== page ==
Furious with rage, Nebuchadnezzar summoned Shadrach, Meshach and Abednego. So these men were brought before the king, and Nebuchadnezzar said to them, “Is it true, Shadrach, Meshach and Abednego, that you do not serve my gods or worship the image of gold I have set up? Now when you hear the sound of the horn, flute, zither, lyre, harp, pipe and all kinds of music, if you are ready to fall down and worship the image I made, very good. But if you do not worship it, you will be thrown immediately into a blazing furnace. Then what god will be able to rescue you from my hand?”

Shadrach, Meshach and Abednego replied to him, “King Nebuchadnezzar, we do not need to defend ourselves before you in this matter. If we are thrown into the blazing furnace, the God we serve is able to deliver us from it, and he will deliver usfrom Your Majesty’s hand. But even if he does not, we want you to know, Your Majesty, that we will not serve your gods or worship the image of gold you have set up.”                                                                          Daniel 3:13-18

The past few months I have been haunted by three names and three words. By “haunted” I mean that I have dreamed about them, I have found myself daydreaming about them, and I have even reflected on these during my driving time to the point that I suddenly realize I am many miles down the road without knowing it!

Three names and three words.

When I shared with our worship team for this Annual Conference about my being “haunted” by these three names and three words, the chairperson replied, “Maybe God is trying to give you a message. And maybe it is a message for us.”

I believe she is right, and my message is primarily for those being commissioned and ordained today, but all of you can listen.

The three names are:  Shadrach, Meshach, and Abednego.

Shadrach, Meshach, and Abednego were three young leaders who were a part of the Jews who had been taken into captivity into Babylonia. They were brought before King Nebuchadnezzar and accused of not worshiping and bowing down to the false idols and statues of that king.

They did not “spin” or evade or compromise – they simply said, “No, we won’t do that.”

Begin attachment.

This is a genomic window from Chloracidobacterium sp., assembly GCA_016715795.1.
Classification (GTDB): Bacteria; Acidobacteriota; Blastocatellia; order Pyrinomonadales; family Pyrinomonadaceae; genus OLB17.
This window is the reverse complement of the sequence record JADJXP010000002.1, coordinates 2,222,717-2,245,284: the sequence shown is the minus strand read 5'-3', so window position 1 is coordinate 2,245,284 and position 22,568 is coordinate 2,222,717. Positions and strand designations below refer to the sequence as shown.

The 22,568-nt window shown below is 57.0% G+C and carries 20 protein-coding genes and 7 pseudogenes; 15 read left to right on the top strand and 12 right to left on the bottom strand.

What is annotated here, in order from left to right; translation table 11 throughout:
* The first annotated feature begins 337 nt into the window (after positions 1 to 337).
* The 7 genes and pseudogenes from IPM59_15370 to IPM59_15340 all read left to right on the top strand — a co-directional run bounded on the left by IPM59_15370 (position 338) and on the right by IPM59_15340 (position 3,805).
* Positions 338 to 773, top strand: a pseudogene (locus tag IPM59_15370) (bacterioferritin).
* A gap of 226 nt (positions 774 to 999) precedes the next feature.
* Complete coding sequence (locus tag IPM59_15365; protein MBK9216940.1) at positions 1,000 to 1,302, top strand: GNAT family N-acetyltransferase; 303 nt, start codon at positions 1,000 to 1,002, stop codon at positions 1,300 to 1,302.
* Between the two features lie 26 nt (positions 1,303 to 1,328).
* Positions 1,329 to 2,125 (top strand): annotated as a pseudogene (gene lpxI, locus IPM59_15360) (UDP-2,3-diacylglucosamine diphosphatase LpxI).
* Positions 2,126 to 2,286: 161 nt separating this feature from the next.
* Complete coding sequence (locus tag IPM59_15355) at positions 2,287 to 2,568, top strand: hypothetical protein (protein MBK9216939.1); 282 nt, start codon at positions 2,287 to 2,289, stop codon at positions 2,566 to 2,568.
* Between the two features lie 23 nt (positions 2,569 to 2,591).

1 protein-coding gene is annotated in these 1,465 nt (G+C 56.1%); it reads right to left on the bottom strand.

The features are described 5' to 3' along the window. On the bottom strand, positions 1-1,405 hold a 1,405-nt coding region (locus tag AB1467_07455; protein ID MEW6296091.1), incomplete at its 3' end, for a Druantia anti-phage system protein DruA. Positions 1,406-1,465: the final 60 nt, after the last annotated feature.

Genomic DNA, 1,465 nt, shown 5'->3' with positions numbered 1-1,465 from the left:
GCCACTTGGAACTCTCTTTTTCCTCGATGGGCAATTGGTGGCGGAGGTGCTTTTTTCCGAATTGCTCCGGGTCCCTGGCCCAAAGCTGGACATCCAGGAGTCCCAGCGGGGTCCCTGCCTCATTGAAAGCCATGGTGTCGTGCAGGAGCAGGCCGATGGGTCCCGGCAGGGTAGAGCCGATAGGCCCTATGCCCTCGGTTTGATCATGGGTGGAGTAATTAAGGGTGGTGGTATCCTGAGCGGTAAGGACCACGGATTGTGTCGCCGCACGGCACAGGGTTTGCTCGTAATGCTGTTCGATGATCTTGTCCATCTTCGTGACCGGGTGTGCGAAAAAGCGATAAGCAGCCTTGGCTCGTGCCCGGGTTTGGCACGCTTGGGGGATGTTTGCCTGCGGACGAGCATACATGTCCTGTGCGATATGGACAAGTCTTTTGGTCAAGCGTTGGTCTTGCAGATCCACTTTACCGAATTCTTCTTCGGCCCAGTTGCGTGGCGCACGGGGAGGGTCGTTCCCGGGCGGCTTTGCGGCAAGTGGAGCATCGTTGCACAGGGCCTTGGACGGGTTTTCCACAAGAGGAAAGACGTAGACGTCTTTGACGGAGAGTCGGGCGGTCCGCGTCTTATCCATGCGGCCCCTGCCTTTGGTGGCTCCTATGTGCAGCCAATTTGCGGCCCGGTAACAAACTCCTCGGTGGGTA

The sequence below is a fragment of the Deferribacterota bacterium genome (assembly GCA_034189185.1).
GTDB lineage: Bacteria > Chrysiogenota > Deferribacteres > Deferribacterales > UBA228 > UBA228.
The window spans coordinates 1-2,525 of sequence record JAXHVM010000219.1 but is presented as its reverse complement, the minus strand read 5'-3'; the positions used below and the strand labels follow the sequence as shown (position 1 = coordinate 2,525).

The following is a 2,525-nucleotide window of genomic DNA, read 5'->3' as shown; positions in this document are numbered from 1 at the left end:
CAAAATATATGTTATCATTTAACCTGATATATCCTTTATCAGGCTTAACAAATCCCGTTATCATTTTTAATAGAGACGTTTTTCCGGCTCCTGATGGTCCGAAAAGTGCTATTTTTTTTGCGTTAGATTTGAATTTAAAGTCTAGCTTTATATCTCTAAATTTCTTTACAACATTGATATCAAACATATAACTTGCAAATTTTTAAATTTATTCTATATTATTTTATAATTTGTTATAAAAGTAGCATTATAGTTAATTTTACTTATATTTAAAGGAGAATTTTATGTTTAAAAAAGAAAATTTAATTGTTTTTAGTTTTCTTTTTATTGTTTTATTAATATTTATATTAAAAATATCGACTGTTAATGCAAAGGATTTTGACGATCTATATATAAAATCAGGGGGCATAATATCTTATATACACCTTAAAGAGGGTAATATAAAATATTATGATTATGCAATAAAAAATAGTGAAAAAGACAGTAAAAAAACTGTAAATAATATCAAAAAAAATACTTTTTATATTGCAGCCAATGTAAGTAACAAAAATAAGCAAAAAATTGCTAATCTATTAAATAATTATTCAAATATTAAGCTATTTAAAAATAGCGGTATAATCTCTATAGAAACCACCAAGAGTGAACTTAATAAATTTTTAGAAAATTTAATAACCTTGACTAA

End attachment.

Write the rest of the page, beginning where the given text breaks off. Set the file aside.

When threatened with being burned alive in a furnace (the typical form of execution in Babylonia) and even taunted, “Which god will save you from that?” – these three young leaders responded with great faith, “It may be that God will save us from your furnace, but if not, we still will not serve the false gods you have set up.”

If you know this story from the Book of Daniel, you know that it has a happy ending – the three young men survive the fire, and in fact the observers see a “fourth man” with them in the fire – a “fourth man” that many have associated with Christ or at least with God’s Holy Spirit.

In some ways the happy ending is not necessary. The real power of this story is in their words, “But if not.”

Three young leaders … and those three haunting words, “But if not.”

That is the message I have to share with you.

In November of 1967, Martin Luther King, Jr. preached a famous sermon entitled “But If Not” – based upon this same story from Daniel. It was just a few months before King was assassinated in 1968, and his sermon can be found online in audio version.

It is a powerful sermon. It is a sermon about the Civil Rights movement and King’s belief that ultimately that movement would succeed. But it is a call to his followers to keep on being faithful even when they were not seeing as much progress in the movement as they had hoped. It is a sermon in which King hints that he may not live to see the conclusion of the Movement, but he pledges to be faithful no matter what.

Martin Luther King, Jr. points out in his sermon that a lot of people live an “If” faith: